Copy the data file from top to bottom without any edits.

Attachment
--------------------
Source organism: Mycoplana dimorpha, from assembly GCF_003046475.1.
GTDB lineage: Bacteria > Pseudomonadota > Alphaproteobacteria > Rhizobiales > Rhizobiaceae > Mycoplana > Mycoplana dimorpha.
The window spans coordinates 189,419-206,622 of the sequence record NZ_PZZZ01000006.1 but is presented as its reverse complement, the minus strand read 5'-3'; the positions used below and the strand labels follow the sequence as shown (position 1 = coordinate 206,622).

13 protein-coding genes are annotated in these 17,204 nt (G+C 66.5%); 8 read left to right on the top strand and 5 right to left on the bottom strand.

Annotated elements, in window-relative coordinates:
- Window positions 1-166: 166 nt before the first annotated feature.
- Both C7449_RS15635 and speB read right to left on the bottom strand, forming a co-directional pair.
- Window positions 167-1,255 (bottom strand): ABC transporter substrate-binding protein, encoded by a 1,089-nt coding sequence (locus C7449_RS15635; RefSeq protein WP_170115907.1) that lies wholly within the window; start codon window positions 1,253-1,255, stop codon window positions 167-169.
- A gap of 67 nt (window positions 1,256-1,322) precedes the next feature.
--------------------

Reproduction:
Source organism: Mycoplana dimorpha, from assembly GCF_003046475.1.
GTDB lineage: Bacteria > Pseudomonadota > Alphaproteobacteria > Rhizobiales > Rhizobiaceae > Mycoplana > Mycoplana dimorpha.
The window spans coordinates 189,419-206,622 of the sequence record NZ_PZZZ01000006.1 but is presented as its reverse complement, the minus strand read 5'-3'; the positions used below and the strand labels follow the sequence as shown (position 1 = coordinate 206,622).

13 protein-coding genes are annotated in these 17,204 nt (G+C 66.5%); 8 read left to right on the top strand and 5 right to left on the bottom strand.

Annotated elements, in window-relative coordinates:
- Window positions 1-166: 166 nt before the first annotated feature.
- Both C7449_RS15635 and speB read right to left on the bottom strand, forming a co-directional pair.
- Window positions 167-1,255 (bottom strand): ABC transporter substrate-binding protein, encoded by a 1,089-nt coding sequence (locus C7449_RS15635; RefSeq protein WP_170115907.1) that lies wholly within the window; start codon window positions 1,253-1,255, stop codon window positions 167-169.
- A gap of 67 nt (window positions 1,256-1,322) precedes the next feature.